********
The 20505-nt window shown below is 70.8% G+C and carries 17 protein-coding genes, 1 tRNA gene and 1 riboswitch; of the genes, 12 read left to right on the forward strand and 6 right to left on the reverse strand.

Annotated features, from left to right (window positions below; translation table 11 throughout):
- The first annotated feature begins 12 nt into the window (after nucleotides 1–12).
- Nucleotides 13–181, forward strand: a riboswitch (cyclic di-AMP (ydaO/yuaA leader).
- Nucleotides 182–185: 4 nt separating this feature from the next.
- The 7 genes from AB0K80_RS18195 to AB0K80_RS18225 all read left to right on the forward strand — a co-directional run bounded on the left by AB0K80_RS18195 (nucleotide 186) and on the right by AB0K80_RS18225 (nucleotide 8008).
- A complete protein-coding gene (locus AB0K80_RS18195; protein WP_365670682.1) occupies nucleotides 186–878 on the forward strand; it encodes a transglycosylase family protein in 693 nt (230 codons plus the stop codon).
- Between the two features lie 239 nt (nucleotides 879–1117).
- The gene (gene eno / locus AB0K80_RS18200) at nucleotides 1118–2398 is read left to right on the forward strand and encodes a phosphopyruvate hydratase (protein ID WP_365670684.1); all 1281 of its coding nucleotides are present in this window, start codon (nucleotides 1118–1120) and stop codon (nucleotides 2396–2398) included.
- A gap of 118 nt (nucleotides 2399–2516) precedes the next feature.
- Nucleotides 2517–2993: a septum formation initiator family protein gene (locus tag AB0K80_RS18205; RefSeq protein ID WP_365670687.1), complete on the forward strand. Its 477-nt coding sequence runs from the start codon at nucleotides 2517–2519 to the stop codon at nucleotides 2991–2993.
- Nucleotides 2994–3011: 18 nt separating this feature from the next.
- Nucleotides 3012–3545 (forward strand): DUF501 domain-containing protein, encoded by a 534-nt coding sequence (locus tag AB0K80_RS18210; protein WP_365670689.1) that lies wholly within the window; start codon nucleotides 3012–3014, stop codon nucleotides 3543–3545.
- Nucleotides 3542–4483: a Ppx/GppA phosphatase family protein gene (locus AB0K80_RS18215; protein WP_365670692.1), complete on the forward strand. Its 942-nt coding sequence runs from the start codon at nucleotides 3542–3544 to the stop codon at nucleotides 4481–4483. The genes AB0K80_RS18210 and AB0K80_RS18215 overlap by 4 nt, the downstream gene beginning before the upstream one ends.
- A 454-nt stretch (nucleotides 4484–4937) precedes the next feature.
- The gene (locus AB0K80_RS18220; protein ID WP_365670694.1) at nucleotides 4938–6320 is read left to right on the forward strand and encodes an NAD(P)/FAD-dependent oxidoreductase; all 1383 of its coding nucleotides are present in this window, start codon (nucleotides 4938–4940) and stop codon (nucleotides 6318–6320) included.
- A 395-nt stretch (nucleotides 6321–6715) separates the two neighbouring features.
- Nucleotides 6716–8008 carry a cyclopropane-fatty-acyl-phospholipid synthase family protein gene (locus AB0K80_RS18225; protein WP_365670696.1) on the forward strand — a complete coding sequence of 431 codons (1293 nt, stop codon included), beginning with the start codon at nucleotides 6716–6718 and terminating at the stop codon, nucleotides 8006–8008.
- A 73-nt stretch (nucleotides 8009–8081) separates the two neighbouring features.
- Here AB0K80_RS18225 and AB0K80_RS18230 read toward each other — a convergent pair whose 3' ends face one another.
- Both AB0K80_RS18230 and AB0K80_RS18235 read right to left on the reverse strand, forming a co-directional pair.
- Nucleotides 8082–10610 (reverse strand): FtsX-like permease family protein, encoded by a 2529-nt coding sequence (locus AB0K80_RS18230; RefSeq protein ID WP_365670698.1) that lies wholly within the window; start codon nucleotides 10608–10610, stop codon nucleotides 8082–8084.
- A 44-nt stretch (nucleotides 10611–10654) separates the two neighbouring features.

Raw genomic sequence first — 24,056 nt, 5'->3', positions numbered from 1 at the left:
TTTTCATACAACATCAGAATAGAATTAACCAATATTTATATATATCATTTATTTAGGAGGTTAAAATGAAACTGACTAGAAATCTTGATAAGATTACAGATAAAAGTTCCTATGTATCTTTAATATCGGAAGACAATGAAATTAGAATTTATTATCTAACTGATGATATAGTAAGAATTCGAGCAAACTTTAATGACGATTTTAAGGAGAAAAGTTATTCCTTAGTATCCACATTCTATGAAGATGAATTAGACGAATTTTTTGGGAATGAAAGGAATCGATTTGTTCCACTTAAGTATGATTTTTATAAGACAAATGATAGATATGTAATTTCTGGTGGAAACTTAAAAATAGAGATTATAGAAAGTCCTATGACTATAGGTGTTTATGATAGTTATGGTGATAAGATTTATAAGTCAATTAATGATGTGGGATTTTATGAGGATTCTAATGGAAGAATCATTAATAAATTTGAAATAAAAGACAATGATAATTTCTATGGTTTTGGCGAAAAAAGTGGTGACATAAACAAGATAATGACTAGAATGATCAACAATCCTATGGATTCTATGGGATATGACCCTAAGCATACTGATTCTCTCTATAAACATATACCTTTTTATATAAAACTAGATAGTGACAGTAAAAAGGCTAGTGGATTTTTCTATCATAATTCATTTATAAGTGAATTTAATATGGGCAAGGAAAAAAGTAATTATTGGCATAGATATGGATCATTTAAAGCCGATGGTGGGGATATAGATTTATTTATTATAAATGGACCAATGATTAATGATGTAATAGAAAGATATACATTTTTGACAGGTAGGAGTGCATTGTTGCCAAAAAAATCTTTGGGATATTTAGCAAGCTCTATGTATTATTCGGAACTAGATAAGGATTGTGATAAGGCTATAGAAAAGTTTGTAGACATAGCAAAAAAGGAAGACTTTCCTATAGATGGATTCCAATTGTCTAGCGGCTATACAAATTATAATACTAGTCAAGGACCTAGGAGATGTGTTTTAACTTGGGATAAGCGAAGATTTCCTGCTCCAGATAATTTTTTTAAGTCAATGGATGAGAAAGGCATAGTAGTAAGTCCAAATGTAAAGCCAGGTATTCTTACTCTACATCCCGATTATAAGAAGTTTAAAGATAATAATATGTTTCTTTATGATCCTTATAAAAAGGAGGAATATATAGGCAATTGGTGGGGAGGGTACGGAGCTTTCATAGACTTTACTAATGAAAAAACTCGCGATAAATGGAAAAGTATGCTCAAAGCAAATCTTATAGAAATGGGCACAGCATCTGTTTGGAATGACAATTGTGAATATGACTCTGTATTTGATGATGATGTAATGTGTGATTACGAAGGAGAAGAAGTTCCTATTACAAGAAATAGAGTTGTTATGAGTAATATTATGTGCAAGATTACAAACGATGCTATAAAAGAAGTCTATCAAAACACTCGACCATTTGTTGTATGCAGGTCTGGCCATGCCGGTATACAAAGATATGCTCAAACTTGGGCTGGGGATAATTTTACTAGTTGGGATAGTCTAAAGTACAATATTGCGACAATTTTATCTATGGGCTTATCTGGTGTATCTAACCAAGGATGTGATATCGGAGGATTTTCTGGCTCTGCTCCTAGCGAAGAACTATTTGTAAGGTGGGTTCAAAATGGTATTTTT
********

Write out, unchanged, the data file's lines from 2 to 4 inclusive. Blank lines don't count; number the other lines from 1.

Annotated features, from left to right (window positions below; translation table 11 throughout):
- The first annotated feature begins 12 nt into the window (after nucleotides 1–12).
- Nucleotides 13–181, forward strand: a riboswitch (cyclic di-AMP (ydaO/yuaA leader).